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Numbers crunched: New report reveals the extent of Dublin's housing shortage

Meanwhile, another report shows activity in the housing sector not seen for several years.

Image: house sales via Shutterstock

A NEW REPORT has revealed the extent of Dublin’s housing shortage.

The detailed analysis by GeoDirectory pulls in data from a range of sources, and found that housing stock relative to population and households was lowest in Dublin.

There were 888 households per every 1,000 dwellings in Dublin, followed by Kildare (886), and Meath (872).

At the opposite end of the scale were Waterford (453), Galway (539), and Limerick (564).

The study was also able to estimate the turnover of housing stock.

This was “well below” what would usually be considered average – 1.4% compared to 4% to 5%.

The authors of the report said:

The national average housing turnover rate from June 2013 to June 2014 was 1.4%, with Dublin (9,717 transactions or 1.8% of the total Dublin residential stock) experiencing the greatest turnover in housing stock. Donegal, Monaghan and Mayo (all 0.9%) each had the lowest rates of housing turnover in the country for the period.
The report estimates that there were 28,626 transactions in the year to June 2014 according to the PPR. A total of 13% (3,824) were represented by new properties while 87% (24,802) were second-hand property transactions.

The lowest average transaction prices were in Cavan (€69,111), Longford (€71,969), and Roscommon (€75,891).

A separate report out this morning has revealed that the property market is continuing to show levels of activity not seen since the peak of the market

However, some areas are still faltering, as 12 counties recorded a fall in house prices in the third quarter of this year.

The latest MyHome.ie house price barometer details that the average mix-adjusted asking price nationally now stands at €193,000, up 1.1% – the first positive year-on-year growth since seven years ago.

The analysis also shows that the bigger the house, the bigger the price gap, and is now “marginally higher” than what was seen at the peak of the market.

BarometerMap_Q32014CMYK_SincePeak (1)

Click here to view in more detail.

Report author Caroline Kelleher from DKM Economic Consultants said that it is now a “key period” for market that will show whether enough process has been made on the Government’s Construction 2020 blueprint.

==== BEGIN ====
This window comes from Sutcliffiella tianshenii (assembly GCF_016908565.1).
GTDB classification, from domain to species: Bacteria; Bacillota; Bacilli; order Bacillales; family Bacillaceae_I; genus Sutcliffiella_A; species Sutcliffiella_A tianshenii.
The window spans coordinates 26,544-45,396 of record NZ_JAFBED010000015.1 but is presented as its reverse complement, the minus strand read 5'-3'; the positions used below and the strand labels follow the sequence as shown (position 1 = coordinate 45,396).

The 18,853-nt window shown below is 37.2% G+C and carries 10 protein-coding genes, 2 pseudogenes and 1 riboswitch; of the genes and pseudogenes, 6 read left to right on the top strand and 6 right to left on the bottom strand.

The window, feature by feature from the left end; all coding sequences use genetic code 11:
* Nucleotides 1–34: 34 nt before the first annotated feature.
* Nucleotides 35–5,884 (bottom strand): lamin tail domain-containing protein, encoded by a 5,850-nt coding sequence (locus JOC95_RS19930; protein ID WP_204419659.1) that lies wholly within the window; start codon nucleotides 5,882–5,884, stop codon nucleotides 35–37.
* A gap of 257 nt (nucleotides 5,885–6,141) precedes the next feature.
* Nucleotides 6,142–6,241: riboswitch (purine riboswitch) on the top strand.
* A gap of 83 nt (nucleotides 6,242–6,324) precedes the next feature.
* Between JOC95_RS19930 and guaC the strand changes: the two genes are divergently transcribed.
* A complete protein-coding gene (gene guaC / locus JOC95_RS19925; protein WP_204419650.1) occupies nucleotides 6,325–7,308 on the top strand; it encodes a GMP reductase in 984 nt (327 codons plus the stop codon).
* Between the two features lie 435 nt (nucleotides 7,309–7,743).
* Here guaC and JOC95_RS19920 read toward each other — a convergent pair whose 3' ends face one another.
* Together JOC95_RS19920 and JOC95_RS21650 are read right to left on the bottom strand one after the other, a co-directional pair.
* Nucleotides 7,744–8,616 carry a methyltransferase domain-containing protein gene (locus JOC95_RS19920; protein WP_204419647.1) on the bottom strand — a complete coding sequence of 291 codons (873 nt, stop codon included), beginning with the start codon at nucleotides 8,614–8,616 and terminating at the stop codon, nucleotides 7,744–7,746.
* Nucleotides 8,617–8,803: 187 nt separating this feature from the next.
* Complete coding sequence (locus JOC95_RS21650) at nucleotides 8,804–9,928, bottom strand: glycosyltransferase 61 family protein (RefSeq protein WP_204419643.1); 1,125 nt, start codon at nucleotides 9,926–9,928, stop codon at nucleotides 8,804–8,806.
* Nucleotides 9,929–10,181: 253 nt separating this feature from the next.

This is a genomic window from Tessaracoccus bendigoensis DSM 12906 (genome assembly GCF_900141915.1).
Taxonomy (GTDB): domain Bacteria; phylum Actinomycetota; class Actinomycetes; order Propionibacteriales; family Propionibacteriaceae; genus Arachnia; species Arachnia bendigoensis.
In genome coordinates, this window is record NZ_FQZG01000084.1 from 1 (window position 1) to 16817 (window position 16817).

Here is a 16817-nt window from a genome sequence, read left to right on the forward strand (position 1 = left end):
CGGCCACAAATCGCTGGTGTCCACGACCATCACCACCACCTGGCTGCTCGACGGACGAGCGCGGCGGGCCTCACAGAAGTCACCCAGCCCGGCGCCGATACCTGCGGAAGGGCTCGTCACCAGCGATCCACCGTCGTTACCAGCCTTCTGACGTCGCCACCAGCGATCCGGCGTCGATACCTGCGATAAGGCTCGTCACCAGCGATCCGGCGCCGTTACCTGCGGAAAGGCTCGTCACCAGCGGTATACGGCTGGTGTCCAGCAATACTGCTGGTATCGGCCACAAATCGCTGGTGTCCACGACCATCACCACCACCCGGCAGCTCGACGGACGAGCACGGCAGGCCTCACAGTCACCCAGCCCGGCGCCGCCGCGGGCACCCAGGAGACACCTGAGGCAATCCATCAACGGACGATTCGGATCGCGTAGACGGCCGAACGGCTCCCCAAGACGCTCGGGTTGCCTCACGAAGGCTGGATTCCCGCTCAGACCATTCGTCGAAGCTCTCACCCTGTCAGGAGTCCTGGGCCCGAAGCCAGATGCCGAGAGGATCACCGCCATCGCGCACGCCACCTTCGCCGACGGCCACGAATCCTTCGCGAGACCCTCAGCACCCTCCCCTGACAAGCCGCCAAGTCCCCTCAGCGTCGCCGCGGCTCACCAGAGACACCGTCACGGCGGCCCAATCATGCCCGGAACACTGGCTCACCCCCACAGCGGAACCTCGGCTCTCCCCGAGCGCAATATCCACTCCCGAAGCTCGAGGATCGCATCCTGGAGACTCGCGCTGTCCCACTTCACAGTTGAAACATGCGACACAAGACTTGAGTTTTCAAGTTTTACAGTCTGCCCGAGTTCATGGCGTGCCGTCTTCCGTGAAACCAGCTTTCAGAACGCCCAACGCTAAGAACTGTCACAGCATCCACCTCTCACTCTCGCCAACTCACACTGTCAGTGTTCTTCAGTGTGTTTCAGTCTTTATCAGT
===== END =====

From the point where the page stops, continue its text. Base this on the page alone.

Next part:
Last week, the Junior Minister with responsibility for this project, Paudie Coffey, welcomed an increase in the CSO’s property price index, and that the market will soon pick up enough to meet the goals set.

While these prices are up 1.4% nationally, in Dublin they’re up 3% as supply issues continues to drive up prices. This difference in asking prices raced ahead further in Q3.

“There were only 500 completions in the capital in Q1 and given that the Housing Agency has forecast a requirement of 5,700 units in Dublin alone this year it is clear the current rate of completions falls significantly short,” Kelleher said.

As a result our expectation is that prices will continue to rise over the coming months.

Details for other cities were:

  • Cork: City and county both experienced price growth of 2.6%. Median asking price €195,000.
  • Galway: Median asking price increased by 2.9% to €175,000 in the city, and 3% to €165,000 elsewhere.
  • Limerick: Prices remained stable in both city and county, at €120,000 and €130,00 respectively.
  • Waterford: More bad news for Waterford. Prices now stand at €111,000 in the city, down 3.5%, while in the county they’re down 3.2% to €150.000.

The previous survey from MyHome.ie showed that asking prices for homes all across the country were up quarter-on-quarter for the first time since the peak of the market almost eight years ago.

Read: New figures showing surge in house prices welcomed by the Government >

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Nicky Ryan

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